Read someone to crawl back to by Phillip Gardner Online

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Someone To Crawl Back To is a novel-in-stories, a collection of hearts in search of what they've always wanted or what they've eternally lost. Set in small town South Carolina, those hearts belong to wrecker drivers, drive-thru fast food workers, college professors, bartenders, insurance and mobile homes salesmen. Their common ground is The Paradise Lounge. The death of aSomeone To Crawl Back To is a novel-in-stories, a collection of hearts in search of what they've always wanted or what they've eternally lost. Set in small town South Carolina, those hearts belong to wrecker drivers, drive-thru fast food workers, college professors, bartenders, insurance and mobile homes salesmen. Their common ground is The Paradise Lounge. The death of a marriage, Joshua and Rene Serverance's, forms the spine of the book, but included in this small community of seekers are George Scarborough and his softball-playing wife; Evander Baker, who helps his sister bury a bag of chocolate chip cookies near the septic line; and Warren Oxendine, whose wife buys a vibrator at a yard sale. Structured more like a Robert Altman film than a traditional novel, reading SOMEONE TO CRAWL BACK TO is like going to The Paradise Lounge for a drink, slipping inside a patron's skin, going home with that person, then coming back to The Paradise and leaving with another sojourner of love. Boson Books also features a screen play by Phillip Gardner called Necessary Evils.For an author bio, photo, and a sample read visit bosonbooks.com....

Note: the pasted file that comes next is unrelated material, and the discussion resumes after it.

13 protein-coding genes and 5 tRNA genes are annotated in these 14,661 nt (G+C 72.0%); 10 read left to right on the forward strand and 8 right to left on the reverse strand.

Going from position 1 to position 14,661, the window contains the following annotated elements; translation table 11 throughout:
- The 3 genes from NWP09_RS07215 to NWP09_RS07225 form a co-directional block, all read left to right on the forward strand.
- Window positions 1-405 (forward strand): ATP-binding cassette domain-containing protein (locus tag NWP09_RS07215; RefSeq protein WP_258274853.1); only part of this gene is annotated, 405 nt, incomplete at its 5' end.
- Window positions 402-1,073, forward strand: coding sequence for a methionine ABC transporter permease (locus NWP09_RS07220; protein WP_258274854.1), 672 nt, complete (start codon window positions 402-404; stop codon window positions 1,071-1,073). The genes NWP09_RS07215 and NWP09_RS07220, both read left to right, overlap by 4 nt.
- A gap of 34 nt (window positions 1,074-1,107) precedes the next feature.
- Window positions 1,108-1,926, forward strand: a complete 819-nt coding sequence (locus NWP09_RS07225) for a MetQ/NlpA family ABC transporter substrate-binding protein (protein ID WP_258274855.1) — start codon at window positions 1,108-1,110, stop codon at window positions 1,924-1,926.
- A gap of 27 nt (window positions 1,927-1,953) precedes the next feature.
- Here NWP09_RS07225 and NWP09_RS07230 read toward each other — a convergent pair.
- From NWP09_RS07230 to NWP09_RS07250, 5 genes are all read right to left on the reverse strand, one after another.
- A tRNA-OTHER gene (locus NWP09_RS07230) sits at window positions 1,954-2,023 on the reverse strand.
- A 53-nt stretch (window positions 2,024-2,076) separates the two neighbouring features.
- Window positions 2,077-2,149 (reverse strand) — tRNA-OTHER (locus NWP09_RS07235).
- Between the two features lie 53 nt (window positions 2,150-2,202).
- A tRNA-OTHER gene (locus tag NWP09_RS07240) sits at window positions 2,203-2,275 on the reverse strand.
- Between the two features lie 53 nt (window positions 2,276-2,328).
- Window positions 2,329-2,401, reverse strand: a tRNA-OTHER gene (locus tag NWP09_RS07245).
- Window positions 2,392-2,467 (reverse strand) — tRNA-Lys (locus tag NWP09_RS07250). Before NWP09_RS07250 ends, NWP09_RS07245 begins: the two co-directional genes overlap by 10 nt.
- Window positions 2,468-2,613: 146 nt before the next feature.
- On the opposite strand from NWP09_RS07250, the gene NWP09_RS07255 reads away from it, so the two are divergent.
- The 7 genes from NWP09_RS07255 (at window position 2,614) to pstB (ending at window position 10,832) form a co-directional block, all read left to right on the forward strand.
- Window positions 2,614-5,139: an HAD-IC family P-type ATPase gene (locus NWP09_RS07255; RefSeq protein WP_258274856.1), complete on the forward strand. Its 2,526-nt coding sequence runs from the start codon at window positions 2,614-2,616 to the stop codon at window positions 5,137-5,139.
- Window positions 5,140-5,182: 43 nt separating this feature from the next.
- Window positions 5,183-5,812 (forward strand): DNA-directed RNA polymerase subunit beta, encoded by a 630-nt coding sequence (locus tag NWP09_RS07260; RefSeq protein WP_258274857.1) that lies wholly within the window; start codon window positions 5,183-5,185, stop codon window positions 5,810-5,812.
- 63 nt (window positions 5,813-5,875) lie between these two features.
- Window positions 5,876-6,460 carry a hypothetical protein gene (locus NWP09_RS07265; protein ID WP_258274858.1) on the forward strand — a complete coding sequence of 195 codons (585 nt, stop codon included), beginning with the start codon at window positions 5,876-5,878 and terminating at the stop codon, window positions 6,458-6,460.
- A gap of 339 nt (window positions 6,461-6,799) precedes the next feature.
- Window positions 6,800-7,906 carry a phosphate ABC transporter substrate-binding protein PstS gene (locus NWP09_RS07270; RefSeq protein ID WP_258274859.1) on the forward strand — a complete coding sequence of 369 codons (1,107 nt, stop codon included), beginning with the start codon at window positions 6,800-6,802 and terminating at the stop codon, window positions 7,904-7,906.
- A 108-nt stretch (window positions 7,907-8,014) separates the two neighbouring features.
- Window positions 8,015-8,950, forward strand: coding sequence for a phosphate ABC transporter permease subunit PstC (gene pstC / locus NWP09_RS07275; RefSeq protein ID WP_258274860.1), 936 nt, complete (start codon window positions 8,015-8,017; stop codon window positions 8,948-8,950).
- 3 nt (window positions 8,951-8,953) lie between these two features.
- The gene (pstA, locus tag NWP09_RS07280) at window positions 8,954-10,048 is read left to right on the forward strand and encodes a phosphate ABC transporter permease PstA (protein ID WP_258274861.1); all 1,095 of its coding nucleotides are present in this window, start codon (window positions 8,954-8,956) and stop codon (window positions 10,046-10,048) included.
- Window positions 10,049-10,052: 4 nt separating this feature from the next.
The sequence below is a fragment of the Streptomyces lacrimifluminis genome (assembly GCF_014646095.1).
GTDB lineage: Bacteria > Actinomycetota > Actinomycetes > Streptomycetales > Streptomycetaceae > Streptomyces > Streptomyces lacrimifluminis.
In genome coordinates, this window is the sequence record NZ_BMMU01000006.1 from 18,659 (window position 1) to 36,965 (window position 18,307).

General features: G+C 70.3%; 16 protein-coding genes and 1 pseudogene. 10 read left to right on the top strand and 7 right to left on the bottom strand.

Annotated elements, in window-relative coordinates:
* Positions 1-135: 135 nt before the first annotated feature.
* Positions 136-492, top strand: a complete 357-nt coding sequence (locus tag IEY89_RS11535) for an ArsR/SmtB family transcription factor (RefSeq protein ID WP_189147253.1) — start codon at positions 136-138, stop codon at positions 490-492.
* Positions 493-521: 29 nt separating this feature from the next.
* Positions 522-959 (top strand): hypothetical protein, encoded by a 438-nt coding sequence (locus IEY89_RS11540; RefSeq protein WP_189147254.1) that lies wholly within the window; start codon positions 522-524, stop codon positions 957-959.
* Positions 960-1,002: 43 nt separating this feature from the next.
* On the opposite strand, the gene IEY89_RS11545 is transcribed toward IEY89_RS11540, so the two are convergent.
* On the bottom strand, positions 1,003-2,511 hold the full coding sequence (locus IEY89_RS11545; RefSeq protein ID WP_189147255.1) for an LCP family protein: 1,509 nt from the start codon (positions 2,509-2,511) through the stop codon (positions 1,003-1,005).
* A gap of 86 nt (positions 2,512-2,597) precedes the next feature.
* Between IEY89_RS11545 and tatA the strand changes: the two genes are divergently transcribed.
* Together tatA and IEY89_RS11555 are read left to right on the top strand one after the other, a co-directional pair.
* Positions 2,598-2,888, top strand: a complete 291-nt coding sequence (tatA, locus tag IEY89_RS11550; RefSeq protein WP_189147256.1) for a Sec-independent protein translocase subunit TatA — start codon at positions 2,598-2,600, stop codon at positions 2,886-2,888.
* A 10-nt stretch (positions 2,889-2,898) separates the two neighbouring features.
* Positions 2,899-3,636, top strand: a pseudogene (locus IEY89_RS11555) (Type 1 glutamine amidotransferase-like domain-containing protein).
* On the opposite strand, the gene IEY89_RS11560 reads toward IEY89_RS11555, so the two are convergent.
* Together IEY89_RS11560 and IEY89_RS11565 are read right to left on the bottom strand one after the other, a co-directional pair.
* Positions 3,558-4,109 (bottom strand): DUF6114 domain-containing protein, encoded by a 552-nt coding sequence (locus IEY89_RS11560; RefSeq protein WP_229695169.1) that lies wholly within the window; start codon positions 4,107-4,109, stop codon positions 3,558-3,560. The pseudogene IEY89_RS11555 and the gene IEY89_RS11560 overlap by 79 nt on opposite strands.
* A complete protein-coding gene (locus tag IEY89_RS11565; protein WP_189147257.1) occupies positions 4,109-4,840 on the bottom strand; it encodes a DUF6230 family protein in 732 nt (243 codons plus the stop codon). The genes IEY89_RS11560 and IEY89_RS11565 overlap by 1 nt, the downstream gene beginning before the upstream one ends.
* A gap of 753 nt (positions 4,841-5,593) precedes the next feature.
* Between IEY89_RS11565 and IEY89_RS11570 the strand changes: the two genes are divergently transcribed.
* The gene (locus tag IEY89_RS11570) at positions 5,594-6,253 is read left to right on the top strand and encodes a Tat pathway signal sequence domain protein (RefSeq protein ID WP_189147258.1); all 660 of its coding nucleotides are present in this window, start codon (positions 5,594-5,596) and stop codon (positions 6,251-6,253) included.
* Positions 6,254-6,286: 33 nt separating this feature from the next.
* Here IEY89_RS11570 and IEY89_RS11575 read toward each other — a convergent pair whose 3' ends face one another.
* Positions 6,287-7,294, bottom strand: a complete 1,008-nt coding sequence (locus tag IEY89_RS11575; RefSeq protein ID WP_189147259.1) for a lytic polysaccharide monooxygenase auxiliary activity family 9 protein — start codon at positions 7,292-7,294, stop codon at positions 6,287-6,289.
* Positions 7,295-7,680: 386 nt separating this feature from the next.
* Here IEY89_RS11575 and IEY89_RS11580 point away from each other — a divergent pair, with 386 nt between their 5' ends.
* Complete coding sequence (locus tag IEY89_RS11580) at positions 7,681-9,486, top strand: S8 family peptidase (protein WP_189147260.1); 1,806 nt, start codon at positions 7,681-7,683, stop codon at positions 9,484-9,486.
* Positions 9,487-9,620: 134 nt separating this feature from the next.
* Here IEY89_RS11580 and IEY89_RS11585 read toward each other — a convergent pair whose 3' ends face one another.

Title : someone to crawl back to
Author :
Rating :
ISBN : 22848277
Format Type : Kindle Edition
Number of Pages : 156 Pages
Status : Available For Download
Last checked : 21 Minutes ago!

someone to crawl back to Reviews

  • Caitlin
    2019-01-30 11:02

    I chose this for my Senior project because I was looking for something that would parallel Steinbeck's "The Pastures of Heaven" in some ways. This book is basically perfect for that. The story cycle is really tightly structured, very similarly to the model "Winesburg, Ohio" we're studying in class. It's disgusting in some places, heart-wrenching in some places, gut-bustingly funny in some places. The characters are believable small-town Carolina people, the stories are sometimes commonplace, sometimes outlandish, but always strung together with a sense of truth and wry humor.